resettlement

A theory of change for resettlement

Beyond Youth Custody argues for a theory of change for young people leaving custody which prioritises young people as the agents of their own change.

French attempts to release prisoners early are unsuccessful

00000Although this blog focuses on criminal justice and substance misuse in the UK, about a quarter of subscribers are from other parts of the world and I’m always interested to hear of new initiatives from around the globe. Today’s post is by Professor Martine Herzog-Evans (@ProfMEvans) who shares findings from a recent study into a French initiative to release prisoners on parole more efficiently in order to reduce the prison population, a subject of particular …

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Released prisoners given no support

The Work and Pensions Committee is highly critical of the lack of support given to released prisoners and lends its weight to the “ban the box” campaign.

Making advice work for former prisoners

Centre for Justice Innovation looks at the difficulties for released prisoners in accessing advice and support on release and makes key recommendations.

Inspection criticises young offender resettlement

The reasons for this litany of poor practice have nothing to do with resources or politics. The findings are particularly shameful because the inspectors also found numerous examples of excellent work in custody and community and, where this was the case, the children in question had not reoffended.

Justice Committee highly critical of penal policy

The Committee highlights under-resourcing again and says that unless staffing shortages are addressed and the backlog of risk assessments cleared, the new probation providers will be hampered “considerably” in their efforts to provide a better through-the-gate service and reduce reoffending.

Big drop in temporary release hinders resettlement

People are released on temporary licence in order to attend interviews for jobs and accommodation, organise training opportunities and rebuild and maintain relationships with families. By introducing this new restrictive approach to temporary release, the MoJ is seriously obstructing the efforts of the new Community Rehabilitation Companies to reduce reoffending.

28% released prisoners have benefits removed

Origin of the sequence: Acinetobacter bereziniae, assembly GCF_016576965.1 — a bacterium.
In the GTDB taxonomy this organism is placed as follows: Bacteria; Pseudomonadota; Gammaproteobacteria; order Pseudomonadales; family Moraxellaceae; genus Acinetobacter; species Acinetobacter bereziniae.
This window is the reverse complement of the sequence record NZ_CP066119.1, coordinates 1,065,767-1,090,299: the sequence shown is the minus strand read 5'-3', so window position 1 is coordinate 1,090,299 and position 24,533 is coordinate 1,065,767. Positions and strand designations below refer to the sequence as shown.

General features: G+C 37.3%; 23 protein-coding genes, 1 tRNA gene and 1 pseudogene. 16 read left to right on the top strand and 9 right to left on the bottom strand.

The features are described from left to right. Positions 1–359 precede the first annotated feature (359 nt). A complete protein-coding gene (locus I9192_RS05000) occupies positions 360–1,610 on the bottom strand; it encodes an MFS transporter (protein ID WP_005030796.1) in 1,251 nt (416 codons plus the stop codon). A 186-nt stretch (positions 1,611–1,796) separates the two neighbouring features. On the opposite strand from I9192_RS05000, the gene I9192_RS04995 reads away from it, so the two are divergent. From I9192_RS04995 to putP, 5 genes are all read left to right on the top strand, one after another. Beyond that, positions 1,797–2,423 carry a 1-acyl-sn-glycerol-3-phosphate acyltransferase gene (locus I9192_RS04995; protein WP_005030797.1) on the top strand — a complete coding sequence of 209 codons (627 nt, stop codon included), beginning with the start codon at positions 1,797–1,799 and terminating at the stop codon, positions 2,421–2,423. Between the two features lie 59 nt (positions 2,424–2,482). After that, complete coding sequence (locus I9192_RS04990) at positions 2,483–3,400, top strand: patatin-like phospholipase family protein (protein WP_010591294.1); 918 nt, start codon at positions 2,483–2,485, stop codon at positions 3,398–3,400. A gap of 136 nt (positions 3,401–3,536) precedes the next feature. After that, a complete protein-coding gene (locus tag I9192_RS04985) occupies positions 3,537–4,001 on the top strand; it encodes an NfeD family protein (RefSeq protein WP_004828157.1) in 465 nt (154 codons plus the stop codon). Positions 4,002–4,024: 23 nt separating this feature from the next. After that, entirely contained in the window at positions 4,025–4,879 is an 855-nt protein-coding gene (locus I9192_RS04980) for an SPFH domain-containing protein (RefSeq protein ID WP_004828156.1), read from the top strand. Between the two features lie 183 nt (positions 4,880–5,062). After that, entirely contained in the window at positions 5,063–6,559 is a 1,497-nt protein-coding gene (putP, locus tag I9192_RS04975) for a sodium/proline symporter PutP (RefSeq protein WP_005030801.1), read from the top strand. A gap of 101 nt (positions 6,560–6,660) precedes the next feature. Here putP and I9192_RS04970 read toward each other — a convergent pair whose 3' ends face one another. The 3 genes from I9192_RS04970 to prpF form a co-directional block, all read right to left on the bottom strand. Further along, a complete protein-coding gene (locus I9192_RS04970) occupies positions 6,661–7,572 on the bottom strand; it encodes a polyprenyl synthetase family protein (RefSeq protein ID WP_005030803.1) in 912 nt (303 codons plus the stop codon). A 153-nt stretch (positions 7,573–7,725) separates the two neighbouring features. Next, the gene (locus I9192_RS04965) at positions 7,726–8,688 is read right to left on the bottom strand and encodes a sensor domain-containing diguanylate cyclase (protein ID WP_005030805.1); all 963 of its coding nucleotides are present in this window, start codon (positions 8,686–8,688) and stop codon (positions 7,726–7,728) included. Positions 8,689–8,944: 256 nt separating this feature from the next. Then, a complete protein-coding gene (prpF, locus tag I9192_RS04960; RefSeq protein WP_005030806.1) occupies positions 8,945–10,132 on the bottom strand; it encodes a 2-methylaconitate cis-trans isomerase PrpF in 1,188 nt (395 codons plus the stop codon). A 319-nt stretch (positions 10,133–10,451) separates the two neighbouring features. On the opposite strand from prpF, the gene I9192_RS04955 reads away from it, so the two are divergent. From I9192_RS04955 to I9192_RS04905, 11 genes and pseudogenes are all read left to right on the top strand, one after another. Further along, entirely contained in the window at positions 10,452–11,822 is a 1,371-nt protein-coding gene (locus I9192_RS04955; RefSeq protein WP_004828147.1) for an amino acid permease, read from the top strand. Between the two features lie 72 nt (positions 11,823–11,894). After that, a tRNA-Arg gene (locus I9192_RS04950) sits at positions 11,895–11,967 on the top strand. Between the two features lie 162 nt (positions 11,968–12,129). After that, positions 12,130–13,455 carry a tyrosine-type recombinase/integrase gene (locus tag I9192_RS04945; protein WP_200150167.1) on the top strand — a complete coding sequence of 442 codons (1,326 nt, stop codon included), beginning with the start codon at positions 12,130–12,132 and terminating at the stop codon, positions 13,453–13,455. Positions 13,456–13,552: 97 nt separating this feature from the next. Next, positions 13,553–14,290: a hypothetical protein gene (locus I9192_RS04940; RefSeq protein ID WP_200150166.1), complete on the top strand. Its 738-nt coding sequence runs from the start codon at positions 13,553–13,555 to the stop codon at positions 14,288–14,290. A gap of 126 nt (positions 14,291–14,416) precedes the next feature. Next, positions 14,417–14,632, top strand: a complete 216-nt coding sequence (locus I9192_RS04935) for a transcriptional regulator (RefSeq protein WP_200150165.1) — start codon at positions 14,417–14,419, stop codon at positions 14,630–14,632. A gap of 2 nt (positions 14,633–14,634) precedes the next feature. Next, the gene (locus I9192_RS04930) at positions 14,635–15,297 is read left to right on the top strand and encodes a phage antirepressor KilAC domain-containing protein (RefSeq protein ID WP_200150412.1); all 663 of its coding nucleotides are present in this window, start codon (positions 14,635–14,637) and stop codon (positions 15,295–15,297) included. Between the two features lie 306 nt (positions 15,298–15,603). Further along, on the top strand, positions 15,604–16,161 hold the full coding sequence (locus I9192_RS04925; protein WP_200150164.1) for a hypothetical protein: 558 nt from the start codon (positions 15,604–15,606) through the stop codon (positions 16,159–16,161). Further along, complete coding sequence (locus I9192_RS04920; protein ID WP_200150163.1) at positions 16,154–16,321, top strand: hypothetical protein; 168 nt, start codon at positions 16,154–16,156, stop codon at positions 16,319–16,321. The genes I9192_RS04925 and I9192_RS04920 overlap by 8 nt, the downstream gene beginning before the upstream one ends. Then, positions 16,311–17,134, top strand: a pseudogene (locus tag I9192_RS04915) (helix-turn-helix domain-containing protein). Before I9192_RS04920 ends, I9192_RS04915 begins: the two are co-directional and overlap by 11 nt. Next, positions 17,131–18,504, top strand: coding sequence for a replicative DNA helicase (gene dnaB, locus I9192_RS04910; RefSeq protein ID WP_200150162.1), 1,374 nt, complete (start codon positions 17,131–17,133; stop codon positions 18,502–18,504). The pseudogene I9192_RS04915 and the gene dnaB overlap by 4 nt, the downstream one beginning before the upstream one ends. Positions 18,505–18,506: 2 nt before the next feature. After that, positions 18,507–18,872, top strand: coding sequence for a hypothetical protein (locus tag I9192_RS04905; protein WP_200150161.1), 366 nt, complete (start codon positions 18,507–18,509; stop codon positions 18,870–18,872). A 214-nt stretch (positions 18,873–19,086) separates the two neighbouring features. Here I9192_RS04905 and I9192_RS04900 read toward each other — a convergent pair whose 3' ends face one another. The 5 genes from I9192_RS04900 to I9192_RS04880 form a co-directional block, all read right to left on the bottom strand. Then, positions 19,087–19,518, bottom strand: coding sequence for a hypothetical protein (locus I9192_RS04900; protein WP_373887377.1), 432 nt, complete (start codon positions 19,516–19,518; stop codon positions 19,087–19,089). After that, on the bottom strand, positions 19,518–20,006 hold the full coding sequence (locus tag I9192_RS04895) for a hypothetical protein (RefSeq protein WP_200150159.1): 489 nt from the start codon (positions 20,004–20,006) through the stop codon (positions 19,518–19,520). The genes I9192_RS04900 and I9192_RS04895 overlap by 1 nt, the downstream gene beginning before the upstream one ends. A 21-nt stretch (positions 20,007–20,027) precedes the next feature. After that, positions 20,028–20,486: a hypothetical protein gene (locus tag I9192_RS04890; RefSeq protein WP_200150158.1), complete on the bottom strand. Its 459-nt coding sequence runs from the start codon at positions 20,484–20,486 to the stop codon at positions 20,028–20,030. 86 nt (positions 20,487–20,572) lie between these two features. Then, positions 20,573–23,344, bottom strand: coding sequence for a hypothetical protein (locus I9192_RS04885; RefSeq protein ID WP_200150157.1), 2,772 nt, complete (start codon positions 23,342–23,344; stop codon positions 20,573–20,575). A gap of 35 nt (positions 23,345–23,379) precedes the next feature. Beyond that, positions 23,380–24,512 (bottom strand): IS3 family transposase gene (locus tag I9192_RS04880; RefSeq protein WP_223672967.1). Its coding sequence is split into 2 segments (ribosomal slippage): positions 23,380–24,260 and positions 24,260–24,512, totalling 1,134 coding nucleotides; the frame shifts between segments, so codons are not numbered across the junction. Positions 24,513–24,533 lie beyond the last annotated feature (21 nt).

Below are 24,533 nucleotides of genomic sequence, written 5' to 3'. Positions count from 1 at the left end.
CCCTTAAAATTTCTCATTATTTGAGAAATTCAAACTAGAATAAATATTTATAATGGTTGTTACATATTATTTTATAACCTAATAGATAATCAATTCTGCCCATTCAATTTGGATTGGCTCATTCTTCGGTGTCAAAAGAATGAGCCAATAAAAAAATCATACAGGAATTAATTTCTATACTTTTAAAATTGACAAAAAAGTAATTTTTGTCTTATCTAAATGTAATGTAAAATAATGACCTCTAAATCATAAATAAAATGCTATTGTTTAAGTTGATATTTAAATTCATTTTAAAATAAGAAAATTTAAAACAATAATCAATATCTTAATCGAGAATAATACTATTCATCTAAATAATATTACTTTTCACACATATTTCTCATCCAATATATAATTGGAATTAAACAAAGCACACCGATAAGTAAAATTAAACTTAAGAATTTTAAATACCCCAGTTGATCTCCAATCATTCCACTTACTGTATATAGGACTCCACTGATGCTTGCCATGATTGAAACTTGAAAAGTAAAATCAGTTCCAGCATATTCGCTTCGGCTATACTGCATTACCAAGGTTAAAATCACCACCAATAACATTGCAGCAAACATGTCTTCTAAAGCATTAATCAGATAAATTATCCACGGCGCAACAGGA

Disappointingly, and somewhat bizarrely, the evaluation was not able to provide information on the core outcome of whether released prisoners were helped to find work by the Work Programme, apparently because the DWP did not require providers to provide separate statistics for this group.

Families are key to offender resettlement

The report found that too often, family relationships are seen simply as a matter of visits which may be increased or reduced according to an offender’s behaviour. There was no evidence that families were involved in sentence planning for instance, even when an offender said they were relying on them for support after release.

Shining a light on the potential of Payment by Results

00000 It’s indicative of the high level of interest in payment by results that last night’s seminar at the Academy for Justice Commissioning attracted a full house who stayed till the end  despite a light breaking through the Ministry of Justice conference suite ceiling where it remained, dangling over the MC’s head, for the duration of the event. The presentation focused on the design, financing and operation of the ONE Service, the PbR scheme which seeks …

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Promoting offender health – peering into the future

00000Last week I attended a conference on offender health commissioning which had a focus on the voluntary sector. The event was put on jointly by FaithAction, the Mental Health Providers Forum, Men’s Health Forum, NACRO and Action for Prisoners Families with the purpose of educating and encouraging commissioners to engage with the voluntary sector. There is a host of evidence that, relative to the general population, offenders have greater physical, mental and social health care …

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